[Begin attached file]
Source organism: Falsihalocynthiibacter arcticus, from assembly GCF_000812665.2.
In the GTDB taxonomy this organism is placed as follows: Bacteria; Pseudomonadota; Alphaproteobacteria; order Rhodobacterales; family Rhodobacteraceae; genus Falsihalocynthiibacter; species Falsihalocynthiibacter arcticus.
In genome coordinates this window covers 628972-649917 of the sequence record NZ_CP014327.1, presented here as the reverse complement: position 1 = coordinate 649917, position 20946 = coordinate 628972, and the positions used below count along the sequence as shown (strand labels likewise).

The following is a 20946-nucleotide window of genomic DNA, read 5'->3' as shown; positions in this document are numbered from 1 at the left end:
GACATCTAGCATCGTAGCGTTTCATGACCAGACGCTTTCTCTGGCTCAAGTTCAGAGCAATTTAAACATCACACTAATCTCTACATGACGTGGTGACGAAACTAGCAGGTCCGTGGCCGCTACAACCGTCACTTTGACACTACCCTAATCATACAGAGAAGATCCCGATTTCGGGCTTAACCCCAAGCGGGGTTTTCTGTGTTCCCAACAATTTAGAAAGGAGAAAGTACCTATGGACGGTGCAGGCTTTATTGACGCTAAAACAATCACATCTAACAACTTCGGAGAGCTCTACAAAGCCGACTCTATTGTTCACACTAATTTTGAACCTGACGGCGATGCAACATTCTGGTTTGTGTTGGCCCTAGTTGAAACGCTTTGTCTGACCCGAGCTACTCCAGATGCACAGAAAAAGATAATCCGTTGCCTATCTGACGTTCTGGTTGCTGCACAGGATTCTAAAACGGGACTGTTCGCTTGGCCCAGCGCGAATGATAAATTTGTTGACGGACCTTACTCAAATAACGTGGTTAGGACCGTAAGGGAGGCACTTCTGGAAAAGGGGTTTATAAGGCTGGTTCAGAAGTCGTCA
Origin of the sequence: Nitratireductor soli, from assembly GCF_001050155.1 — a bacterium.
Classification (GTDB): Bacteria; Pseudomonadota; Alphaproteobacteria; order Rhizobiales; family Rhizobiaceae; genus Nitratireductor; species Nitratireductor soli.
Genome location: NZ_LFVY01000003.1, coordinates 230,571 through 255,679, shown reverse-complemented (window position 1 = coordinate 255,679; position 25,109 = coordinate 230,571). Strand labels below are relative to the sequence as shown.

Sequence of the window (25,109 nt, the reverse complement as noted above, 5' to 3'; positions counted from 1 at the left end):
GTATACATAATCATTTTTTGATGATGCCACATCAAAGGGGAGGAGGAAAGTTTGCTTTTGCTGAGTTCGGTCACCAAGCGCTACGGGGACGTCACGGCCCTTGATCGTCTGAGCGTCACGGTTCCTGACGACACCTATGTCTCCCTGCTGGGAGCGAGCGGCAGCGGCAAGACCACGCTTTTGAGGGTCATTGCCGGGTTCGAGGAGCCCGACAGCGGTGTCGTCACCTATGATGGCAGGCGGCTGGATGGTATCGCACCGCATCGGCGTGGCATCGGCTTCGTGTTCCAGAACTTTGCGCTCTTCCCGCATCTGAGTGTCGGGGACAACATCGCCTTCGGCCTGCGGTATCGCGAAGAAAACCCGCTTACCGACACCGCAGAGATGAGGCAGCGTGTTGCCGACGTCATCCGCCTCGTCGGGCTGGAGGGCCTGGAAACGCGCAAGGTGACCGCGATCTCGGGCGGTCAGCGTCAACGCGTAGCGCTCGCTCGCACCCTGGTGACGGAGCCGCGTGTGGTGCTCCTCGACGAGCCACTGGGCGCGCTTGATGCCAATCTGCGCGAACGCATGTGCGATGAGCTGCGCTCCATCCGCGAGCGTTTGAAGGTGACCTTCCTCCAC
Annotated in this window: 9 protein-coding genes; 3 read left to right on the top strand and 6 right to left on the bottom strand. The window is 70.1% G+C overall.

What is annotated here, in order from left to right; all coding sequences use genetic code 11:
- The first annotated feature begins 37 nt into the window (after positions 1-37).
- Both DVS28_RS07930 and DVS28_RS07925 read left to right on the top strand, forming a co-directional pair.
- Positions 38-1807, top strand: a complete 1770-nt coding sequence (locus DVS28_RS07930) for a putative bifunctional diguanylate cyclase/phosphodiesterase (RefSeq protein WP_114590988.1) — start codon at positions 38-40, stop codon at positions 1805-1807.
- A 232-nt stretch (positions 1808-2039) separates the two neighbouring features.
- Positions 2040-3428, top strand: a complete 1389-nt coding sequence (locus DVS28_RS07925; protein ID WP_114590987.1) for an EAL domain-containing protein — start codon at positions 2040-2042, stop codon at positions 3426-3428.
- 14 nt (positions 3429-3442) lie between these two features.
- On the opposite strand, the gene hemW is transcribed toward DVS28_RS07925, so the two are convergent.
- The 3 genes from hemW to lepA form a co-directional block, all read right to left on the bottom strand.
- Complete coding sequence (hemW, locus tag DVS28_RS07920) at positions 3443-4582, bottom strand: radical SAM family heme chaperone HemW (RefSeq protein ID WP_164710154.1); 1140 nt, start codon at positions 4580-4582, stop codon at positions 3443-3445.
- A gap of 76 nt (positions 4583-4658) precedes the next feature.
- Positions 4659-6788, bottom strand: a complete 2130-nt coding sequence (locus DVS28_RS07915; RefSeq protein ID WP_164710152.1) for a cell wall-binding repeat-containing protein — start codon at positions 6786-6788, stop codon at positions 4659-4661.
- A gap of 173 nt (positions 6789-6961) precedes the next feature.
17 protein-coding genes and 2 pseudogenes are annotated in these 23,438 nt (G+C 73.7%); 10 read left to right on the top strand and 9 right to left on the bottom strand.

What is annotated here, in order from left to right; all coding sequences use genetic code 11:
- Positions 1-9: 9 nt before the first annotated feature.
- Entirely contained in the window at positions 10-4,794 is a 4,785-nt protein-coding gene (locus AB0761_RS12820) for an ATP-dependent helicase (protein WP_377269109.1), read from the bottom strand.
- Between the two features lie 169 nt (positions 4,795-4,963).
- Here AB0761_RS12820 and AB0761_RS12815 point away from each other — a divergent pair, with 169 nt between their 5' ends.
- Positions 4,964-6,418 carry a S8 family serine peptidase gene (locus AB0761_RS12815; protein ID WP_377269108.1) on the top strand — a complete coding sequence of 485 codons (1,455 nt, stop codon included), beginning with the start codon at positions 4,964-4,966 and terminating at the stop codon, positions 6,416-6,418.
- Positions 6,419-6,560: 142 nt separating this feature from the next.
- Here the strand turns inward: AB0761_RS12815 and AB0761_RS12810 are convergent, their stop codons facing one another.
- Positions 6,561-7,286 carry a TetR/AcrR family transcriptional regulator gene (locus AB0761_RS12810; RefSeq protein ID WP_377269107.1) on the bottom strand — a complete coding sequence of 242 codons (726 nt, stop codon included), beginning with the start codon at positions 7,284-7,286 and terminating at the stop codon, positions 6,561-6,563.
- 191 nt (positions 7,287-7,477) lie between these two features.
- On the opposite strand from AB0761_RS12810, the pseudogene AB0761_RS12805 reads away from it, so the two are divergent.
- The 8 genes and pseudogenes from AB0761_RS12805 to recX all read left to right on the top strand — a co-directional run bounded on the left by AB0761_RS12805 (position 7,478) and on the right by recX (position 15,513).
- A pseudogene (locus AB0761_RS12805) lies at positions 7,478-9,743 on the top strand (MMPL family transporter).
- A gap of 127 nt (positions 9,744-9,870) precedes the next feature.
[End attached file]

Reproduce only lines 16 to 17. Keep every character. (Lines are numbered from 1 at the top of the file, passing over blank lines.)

- A 232-nt stretch (positions 1808-2039) separates the two neighbouring features.
- Positions 2040-3428, top strand: a complete 1389-nt coding sequence (locus DVS28_RS07925; protein ID WP_114590987.1) for an EAL domain-containing protein — start codon at positions 2040-2042, stop codon at positions 3426-3428.